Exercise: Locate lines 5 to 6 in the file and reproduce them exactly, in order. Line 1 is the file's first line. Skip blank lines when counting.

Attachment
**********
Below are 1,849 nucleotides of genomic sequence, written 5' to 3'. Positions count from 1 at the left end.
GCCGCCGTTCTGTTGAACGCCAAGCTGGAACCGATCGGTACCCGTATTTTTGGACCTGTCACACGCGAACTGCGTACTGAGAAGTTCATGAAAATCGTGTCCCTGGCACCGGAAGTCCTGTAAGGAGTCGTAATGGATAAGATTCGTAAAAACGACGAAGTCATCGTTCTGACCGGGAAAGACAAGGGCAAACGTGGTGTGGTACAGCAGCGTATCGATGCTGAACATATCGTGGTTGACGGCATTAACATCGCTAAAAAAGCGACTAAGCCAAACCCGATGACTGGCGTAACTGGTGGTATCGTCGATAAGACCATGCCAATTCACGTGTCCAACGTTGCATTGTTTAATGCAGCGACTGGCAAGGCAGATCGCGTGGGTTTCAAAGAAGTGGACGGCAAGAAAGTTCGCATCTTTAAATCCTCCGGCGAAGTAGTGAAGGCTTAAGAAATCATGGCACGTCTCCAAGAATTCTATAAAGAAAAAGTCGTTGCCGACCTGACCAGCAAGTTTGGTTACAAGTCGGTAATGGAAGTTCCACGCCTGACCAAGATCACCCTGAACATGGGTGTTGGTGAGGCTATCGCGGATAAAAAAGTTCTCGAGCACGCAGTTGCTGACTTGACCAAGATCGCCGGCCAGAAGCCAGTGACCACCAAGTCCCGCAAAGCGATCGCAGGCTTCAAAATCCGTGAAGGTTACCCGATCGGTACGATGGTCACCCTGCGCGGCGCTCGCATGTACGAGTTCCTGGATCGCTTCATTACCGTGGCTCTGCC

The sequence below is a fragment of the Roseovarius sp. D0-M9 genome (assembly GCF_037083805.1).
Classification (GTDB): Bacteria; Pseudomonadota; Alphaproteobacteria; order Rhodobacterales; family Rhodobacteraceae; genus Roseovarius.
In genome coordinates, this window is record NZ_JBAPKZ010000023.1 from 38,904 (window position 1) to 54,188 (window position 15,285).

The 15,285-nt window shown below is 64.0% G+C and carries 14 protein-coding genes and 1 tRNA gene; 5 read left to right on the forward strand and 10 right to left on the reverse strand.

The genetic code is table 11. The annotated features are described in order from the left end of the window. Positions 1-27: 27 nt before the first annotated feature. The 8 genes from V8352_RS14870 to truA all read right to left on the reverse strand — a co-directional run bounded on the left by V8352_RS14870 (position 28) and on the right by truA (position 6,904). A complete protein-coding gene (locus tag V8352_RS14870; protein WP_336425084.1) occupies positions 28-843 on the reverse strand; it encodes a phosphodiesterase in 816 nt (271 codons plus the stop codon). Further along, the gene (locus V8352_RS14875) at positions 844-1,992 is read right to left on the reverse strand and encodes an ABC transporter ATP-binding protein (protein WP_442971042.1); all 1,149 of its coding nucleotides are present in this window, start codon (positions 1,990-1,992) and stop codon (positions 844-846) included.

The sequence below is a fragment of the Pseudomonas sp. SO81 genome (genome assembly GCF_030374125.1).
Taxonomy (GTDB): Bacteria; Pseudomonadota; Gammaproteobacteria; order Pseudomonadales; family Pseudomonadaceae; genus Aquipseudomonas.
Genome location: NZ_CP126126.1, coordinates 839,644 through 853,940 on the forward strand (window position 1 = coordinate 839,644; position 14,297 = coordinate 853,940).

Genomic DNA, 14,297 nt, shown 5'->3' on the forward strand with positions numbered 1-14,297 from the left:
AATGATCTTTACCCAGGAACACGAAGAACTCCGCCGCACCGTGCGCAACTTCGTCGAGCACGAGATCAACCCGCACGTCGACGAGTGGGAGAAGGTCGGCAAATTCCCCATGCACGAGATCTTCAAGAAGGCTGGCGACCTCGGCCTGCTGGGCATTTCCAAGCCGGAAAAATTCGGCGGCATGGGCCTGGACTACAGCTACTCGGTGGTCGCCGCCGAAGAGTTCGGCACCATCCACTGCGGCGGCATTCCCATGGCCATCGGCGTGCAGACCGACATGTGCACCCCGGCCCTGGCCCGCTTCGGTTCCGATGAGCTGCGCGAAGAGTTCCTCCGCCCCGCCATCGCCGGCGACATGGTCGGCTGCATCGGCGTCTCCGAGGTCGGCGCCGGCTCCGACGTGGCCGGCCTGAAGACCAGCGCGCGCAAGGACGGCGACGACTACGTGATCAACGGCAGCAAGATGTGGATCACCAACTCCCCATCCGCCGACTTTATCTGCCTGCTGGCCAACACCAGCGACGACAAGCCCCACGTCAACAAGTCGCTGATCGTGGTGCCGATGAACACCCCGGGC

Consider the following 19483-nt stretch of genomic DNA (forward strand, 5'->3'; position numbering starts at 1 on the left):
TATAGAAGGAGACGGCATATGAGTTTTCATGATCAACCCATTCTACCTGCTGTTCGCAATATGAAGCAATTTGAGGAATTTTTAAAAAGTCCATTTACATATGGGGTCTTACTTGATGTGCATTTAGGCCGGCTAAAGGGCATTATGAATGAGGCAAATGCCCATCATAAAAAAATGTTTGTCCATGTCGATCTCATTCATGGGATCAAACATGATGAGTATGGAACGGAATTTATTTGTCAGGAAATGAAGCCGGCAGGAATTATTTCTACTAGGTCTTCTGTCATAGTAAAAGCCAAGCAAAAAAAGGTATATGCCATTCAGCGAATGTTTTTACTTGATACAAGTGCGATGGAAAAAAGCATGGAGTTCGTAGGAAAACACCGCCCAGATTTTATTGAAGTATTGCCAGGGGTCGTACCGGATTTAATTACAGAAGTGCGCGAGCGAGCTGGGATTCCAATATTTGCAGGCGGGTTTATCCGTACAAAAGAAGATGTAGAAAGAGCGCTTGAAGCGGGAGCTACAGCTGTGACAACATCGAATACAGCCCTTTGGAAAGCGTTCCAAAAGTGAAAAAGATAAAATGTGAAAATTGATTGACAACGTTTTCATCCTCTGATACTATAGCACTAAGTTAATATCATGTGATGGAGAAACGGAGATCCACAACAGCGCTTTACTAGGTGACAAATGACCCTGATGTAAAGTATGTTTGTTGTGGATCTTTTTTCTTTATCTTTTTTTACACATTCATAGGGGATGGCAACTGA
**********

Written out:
In genome coordinates, this window is record NZ_JBAPKZ010000023.1 from 38,904 (window position 1) to 54,188 (window position 15,285).

The 15,285-nt window shown below is 64.0% G+C and carries 14 protein-coding genes and 1 tRNA gene; 5 read left to right on the forward strand and 10 right to left on the reverse strand.